Obesity and mental health are the two biggest problems facing children on the island of Ireland, doctors have warned.
A study carried out by the Royal College of Paediatrics and Child Health (RCPCH) showed nine in every 10 paediatricians were worried about weight problems among youngsters.
Six in 10 said they were treating more and more children with anxiety, depression and who are self-harming.
The medical organisation, which today opens its Irish office in Belfast, polled its 529 members on both sides of the border to find out what the key issues are in child health here.
Dr Hilary Cass, president of the RCPCH, said the results clearly showed obesity and mental health are the two major priorities that must be tackled in Ireland.
“Getting key public health messages out to families early is essential if we are to reduce the numbers of children suffering obesity and mental health-related illness,” she said.
The poll found:
l Nearly two-thirds of Irish paediatricians have seen an increase in obesity-related illnesses over the past two years;
l More than nine in 10 worry that children with mental health problems aren’t able to receive treatment quickly enough;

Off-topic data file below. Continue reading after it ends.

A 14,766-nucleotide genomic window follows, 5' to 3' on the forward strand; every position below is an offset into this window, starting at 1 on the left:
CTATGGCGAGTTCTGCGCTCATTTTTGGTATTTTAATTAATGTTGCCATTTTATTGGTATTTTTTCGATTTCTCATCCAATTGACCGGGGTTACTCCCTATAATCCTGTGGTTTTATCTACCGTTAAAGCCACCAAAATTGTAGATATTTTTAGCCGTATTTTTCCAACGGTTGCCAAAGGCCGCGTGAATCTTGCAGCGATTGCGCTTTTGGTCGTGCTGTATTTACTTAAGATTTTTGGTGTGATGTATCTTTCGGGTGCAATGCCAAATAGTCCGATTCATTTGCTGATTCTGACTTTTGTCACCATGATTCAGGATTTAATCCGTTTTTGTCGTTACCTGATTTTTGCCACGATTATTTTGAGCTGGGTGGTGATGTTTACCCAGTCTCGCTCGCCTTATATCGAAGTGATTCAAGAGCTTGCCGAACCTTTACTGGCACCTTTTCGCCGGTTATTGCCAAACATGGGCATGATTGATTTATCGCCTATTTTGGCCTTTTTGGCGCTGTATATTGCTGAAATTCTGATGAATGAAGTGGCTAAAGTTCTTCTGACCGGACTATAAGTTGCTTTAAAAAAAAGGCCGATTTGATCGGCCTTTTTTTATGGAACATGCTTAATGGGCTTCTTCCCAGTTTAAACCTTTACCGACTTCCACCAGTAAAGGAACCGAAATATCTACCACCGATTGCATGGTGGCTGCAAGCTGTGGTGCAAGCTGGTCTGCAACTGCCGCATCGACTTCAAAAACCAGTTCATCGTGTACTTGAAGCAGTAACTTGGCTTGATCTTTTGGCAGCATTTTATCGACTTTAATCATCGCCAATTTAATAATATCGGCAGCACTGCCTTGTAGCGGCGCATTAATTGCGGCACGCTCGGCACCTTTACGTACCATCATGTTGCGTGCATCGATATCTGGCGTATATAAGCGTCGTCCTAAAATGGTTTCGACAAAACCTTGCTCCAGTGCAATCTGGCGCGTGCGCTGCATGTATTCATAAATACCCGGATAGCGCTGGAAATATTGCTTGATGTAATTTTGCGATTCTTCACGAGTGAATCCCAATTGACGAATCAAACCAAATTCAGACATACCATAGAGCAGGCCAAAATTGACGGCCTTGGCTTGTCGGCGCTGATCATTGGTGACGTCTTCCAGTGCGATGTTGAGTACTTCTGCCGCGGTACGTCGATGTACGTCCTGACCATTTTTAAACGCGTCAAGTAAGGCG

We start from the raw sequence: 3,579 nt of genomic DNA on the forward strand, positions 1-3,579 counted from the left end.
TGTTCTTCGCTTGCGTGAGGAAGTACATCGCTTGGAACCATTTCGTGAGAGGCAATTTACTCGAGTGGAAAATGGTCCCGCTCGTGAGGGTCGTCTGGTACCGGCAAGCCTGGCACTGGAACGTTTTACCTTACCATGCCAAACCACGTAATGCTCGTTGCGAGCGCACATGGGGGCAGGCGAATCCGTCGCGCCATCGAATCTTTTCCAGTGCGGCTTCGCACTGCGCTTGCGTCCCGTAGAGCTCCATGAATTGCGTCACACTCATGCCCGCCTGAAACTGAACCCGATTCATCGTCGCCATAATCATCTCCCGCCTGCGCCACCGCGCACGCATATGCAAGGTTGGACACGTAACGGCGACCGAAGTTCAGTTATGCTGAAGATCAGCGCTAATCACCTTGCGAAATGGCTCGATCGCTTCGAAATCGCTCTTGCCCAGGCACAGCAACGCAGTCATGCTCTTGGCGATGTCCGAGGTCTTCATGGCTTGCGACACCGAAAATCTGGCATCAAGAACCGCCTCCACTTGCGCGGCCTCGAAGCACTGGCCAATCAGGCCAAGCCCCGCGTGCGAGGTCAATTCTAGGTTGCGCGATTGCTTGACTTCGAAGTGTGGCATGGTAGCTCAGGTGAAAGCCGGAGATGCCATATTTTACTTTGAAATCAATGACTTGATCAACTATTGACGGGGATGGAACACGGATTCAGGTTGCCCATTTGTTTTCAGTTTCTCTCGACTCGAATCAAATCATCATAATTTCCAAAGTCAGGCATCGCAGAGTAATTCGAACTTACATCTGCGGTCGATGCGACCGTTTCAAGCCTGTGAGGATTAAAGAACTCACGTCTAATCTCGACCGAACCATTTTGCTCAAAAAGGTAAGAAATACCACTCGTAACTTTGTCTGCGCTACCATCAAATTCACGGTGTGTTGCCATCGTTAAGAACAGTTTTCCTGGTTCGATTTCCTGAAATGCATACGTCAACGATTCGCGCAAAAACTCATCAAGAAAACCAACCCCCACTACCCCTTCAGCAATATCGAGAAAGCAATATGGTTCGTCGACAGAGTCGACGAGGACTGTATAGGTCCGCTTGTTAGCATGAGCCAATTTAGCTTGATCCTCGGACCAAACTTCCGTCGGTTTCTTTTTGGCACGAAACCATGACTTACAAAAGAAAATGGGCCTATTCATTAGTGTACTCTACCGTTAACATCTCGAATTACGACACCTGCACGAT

l Nearly eight in 10 doctors reported a rise in cases of anxiety, 37 per cent cited more cases of self-harm and 24 per cent are seeing more children suffering with depression.
Underfunded services, a lack of early intervention and rota issues were blamed for children not getting the treatment they needed for mental health issues in time.
“Overall, 27 per cent of children are now classed as overweight or obese in Ireland - a figure which has doubled in the last 15 years,” said Dr Cass.
“In addition to this, nearly 20 per cent of children in Northern Ireland are now overweight or obese before they start primary school – and judging from the findings from this public poll, more must be done to raise public health awareness.”